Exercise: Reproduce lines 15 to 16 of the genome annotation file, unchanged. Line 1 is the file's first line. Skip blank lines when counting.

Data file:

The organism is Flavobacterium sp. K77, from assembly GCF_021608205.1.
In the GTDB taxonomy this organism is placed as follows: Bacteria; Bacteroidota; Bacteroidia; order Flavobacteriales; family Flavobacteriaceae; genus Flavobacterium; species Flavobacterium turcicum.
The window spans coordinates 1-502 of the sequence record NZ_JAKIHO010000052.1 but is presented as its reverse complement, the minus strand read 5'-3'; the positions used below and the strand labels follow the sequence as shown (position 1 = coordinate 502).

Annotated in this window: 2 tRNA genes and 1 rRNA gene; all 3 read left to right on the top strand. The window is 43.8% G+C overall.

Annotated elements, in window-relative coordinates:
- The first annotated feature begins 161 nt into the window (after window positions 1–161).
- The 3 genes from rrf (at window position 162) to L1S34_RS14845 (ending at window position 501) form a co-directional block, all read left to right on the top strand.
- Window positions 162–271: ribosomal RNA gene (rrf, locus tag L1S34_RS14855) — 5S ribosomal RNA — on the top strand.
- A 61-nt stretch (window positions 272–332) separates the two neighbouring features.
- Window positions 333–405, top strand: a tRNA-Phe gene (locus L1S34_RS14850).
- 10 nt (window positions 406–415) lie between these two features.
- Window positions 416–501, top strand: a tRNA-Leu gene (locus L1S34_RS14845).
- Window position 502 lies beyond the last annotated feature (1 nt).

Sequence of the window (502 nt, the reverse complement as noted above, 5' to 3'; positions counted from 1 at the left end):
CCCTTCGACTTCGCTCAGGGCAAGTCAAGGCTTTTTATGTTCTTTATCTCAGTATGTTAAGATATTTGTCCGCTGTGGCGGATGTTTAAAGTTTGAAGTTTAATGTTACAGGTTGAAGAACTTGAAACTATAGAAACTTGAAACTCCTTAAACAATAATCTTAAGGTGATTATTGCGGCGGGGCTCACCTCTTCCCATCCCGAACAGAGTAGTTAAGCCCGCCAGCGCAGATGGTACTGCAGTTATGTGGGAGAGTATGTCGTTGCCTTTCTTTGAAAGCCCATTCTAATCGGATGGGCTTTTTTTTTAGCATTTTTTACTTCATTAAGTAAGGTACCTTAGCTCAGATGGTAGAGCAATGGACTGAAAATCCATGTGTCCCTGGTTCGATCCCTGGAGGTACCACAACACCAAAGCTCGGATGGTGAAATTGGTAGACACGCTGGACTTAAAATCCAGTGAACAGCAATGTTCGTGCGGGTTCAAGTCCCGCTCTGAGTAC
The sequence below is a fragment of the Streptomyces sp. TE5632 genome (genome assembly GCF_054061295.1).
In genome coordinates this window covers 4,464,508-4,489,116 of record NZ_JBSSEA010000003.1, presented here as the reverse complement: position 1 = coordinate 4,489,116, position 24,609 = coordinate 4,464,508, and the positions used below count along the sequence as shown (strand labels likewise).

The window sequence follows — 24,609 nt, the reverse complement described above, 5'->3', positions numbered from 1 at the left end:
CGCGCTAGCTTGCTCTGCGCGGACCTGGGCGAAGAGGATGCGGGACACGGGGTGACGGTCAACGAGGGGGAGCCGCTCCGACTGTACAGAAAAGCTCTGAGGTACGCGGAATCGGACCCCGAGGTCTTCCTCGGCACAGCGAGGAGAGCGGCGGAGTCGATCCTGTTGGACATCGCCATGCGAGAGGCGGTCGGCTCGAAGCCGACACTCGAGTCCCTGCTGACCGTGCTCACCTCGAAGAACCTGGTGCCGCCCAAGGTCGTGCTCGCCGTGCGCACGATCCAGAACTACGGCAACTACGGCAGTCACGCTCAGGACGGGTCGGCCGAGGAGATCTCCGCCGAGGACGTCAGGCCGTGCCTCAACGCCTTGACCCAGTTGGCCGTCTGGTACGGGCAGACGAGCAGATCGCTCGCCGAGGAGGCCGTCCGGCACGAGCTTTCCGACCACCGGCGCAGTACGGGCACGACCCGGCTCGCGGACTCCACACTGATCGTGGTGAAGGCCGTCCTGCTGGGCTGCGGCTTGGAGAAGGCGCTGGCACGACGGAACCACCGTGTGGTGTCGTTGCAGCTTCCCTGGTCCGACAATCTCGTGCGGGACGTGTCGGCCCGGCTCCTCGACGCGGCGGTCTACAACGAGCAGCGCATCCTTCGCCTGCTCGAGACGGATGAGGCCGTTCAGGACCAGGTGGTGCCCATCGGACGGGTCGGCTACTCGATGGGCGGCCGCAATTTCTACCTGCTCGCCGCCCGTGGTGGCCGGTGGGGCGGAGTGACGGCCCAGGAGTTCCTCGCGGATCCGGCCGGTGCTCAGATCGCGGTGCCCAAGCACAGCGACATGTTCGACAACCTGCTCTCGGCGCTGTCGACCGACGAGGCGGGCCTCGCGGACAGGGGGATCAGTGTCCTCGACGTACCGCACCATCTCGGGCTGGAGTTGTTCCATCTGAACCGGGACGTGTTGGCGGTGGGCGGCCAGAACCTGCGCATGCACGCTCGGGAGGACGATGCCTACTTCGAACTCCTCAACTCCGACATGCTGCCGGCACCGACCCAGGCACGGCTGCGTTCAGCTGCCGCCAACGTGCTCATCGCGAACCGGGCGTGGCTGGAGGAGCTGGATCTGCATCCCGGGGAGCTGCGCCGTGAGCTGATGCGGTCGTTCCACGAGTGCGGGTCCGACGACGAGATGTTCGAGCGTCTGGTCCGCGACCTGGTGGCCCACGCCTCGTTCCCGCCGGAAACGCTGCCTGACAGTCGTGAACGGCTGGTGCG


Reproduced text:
CCCTTCGACTTCGCTCAGGGCAAGTCAAGGCTTTTTATGTTCTTTATCTCAGTATGTTAAGATATTTGTCCGCTGTGGCGGATGTTTAAAGTTTGAAGTTTAATGTTACAGGTTGAAGAACTTGAAACTATAGAAACTTGAAACTCCTTAAACAATAATCTTAAGGTGATTATTGCGGCGGGGCTCACCTCTTCCCATCCCGAACAGAGTAGTTAAGCCCGCCAGCGCAGATGGTACTGCAGTTATGTGGGAGAGTATGTCGTTGCCTTTCTTTGAAAGCCCATTCTAATCGGATGGGCTTTTTTTTTAGCATTTTTTACTTCATTAAGTAAGGTACCTTAGCTCAGATGGTAGAGCAATGGACTGAAAATCCATGTGTCCCTGGTTCGATCCCTGGAGGTACCACAACACCAAAGCTCGGATGGTGAAATTGGTAGACACGCTGGACTTAAAATCCAGTGAACAGCAATGTTCGTGCGGGTTCAAGTCCCGCTCTGAGTAC
The sequence below is a fragment of the Streptomyces sp. TE5632 genome (genome assembly GCF_054061295.1).